Average U.S. mortgage interest rates dropped 10 basis points for the week ending March 14, 2019, according to Freddie Mac's weekly Primary Mortgage Market Survey.
The 30-year, fixed-rate mortgage loan averaged 4.31 percent, with an average 0.4 point, compared to 4.41 percent the previous week. Interest rates remained below year-ago levels for the fifth consecutive week and were at the lowest level in about 13 months. The 30-year note averaged 4.44 percent during the same week last year.
"Mortgage rates declined decisively this week amid various market reports, a strong bond auction and further uncertainty around the Brexit deal, which all contributed to driving bond yields lower," Sam Khater, Freddie Mac’s chief economist, said. "At 4.31 percent, the average 30-year fixed mortgage rate is at its lowest since February of last year. While these low rates will certainly get the attention of prospective homebuyers, the supply of homes for sale remains stubbornly low.”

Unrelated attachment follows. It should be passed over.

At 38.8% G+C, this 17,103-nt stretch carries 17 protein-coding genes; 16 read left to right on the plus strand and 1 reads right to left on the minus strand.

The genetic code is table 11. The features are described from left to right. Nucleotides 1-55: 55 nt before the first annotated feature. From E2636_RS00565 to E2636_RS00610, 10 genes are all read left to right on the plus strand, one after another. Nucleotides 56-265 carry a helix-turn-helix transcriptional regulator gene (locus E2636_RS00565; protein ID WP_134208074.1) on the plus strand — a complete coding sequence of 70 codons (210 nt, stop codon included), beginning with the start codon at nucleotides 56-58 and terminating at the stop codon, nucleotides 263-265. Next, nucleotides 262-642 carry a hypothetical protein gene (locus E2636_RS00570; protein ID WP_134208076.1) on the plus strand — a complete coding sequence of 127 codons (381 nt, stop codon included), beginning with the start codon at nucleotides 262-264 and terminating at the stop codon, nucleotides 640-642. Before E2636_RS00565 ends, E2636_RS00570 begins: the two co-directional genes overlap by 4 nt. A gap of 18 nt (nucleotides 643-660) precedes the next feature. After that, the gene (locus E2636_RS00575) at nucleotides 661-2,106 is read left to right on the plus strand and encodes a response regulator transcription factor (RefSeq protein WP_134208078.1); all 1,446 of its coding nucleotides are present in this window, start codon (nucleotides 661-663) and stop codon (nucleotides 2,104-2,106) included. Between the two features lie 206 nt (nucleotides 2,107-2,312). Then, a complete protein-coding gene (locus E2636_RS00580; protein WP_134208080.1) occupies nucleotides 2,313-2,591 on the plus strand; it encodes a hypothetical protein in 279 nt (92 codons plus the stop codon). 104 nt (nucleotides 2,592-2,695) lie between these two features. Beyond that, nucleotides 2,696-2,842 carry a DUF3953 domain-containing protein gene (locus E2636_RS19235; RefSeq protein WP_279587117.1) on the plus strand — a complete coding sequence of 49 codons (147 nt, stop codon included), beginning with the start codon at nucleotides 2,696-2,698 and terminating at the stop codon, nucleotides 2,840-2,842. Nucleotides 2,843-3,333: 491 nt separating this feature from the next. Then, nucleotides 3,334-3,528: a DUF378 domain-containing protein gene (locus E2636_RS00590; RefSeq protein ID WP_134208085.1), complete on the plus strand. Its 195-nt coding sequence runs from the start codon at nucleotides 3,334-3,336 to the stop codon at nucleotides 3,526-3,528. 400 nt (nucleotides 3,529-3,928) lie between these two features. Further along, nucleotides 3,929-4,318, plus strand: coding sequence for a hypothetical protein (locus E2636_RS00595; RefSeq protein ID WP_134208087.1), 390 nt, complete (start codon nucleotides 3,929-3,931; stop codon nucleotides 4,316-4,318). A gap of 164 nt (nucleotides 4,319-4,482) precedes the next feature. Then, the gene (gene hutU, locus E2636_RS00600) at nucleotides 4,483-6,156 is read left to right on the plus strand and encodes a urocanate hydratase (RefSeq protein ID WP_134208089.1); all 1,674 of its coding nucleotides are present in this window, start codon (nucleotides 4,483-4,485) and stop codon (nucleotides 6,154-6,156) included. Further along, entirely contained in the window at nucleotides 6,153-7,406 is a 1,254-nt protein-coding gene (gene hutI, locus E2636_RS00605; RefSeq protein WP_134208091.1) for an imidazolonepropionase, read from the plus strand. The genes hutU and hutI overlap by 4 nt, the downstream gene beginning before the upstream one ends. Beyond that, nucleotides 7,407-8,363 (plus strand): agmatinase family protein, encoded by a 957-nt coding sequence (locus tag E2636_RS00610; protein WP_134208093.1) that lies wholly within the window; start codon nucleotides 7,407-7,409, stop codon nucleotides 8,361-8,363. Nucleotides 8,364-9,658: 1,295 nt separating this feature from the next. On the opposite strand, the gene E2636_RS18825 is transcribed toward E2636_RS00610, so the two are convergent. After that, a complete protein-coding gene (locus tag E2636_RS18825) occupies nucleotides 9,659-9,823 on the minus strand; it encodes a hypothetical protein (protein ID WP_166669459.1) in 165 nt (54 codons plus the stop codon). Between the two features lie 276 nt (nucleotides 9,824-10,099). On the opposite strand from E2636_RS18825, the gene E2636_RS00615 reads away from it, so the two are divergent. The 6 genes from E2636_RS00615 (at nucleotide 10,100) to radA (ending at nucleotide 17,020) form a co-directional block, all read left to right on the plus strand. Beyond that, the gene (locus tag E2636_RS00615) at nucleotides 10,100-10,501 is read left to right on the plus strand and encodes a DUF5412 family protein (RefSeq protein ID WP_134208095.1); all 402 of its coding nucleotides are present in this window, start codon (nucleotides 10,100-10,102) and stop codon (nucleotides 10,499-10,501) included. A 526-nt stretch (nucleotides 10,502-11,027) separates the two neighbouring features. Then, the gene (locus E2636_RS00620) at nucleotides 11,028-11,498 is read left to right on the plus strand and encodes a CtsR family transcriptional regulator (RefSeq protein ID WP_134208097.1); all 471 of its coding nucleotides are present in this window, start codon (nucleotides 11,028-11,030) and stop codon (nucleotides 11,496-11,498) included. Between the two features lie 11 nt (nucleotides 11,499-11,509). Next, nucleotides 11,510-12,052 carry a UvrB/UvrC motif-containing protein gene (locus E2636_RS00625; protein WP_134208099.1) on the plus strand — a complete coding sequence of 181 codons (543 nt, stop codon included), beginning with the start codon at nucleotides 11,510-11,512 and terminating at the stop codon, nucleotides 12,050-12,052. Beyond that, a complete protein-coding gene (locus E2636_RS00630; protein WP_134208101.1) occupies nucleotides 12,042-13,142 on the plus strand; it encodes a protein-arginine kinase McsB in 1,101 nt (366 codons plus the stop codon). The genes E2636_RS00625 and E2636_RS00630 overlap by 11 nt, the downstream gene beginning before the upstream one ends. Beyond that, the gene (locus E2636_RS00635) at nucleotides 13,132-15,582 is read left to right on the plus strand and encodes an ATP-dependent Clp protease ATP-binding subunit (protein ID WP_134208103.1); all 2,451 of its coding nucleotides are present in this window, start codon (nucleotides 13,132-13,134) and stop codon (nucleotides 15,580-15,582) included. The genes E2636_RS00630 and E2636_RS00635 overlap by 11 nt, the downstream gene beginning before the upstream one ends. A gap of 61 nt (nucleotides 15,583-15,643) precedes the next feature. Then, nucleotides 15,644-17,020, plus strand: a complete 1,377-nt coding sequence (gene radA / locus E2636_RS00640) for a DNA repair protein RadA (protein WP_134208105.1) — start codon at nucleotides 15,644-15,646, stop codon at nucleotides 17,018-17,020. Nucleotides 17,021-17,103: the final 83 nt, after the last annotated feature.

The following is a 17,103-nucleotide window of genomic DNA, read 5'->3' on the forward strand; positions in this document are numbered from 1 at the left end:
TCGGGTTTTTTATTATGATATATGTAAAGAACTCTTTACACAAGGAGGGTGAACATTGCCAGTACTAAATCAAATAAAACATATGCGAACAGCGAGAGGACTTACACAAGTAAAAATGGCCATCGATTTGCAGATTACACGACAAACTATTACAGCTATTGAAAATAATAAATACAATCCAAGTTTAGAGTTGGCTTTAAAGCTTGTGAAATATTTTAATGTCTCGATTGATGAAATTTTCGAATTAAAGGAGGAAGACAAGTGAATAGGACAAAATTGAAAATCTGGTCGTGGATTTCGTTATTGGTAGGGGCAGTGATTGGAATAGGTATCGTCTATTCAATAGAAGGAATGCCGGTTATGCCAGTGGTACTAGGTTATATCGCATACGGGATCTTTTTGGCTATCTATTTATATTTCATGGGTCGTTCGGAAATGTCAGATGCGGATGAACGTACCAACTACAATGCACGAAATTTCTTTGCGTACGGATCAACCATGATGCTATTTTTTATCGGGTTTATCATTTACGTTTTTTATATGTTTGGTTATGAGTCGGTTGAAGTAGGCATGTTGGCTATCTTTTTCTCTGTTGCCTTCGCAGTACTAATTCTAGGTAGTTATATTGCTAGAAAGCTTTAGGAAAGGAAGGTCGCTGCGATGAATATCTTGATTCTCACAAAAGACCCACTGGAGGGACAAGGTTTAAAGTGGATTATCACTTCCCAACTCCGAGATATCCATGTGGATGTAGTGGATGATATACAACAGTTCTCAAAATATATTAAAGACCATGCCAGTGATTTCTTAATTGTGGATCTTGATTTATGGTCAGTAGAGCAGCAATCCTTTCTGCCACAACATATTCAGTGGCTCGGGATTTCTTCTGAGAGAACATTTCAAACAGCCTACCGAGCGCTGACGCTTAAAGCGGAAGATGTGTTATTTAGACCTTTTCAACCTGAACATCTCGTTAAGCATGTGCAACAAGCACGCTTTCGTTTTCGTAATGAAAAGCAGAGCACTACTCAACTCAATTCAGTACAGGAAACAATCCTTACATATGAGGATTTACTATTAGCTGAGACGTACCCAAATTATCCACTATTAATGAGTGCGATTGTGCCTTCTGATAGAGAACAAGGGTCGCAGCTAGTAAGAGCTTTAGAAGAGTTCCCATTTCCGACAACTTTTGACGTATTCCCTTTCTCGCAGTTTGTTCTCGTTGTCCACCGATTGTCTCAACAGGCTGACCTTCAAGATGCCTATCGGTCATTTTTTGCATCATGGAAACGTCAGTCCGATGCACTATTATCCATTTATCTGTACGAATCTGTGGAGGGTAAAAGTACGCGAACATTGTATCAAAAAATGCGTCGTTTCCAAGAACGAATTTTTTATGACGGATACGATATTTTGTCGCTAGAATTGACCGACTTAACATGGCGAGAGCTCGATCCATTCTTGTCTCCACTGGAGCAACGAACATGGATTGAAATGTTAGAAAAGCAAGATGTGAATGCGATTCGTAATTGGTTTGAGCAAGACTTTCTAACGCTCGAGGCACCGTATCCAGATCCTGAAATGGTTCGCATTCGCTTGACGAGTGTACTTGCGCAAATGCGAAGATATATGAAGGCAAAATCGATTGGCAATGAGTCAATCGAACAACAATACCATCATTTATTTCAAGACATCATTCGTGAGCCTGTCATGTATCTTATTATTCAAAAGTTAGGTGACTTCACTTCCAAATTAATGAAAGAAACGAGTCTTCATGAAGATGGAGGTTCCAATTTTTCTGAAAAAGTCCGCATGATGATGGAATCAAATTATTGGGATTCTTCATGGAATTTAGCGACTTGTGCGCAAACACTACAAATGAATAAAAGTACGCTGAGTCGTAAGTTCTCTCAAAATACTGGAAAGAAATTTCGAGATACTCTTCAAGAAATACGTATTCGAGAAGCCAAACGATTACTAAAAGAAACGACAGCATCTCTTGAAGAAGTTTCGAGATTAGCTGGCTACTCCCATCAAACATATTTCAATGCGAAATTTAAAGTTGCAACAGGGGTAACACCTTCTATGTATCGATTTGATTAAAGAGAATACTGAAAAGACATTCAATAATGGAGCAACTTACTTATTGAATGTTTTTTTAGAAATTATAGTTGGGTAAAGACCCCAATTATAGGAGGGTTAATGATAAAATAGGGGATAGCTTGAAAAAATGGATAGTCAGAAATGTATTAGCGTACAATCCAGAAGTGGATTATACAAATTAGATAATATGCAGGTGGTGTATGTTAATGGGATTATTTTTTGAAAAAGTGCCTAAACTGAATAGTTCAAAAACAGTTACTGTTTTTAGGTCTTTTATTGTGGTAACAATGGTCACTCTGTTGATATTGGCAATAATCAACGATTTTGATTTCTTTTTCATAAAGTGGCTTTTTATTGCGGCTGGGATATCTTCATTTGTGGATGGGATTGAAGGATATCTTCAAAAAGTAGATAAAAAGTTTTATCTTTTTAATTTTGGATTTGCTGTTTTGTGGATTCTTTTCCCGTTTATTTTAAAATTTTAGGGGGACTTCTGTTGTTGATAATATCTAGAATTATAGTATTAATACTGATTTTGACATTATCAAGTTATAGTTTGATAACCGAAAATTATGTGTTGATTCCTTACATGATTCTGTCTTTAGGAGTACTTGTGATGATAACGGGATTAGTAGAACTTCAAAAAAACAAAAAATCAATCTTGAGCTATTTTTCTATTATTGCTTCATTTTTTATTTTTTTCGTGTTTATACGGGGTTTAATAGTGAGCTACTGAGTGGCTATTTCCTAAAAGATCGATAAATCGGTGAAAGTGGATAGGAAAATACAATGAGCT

The 15-year, fixed-rate mortgage loan averaged 3.76 percent, with an average 0.4 point, down 7 basis points from the previous week when it averaged 3.83 percent. The 15-year loan averaged 3.90 percent last year.
The five-year, adjustable-rate (ARM) mortgage averaged 3.84 percent, with an average 0.3 point, a 3 basis point dip from the previous week. The five-year ARM averaged 3.67 percent during the same week last year.
Lower interest rates apparently got the attention of prospective homebuyers. Mortgage applications increased, the Mortgage Bankers Association reported March 13, 2019. The seasonally adjusted purchase index increased 4 percent from the week before. The unadjusted purchase index rose 6 percent compared with the previous week, and the purchase index climbed 2 percent compared to the same week in 2018.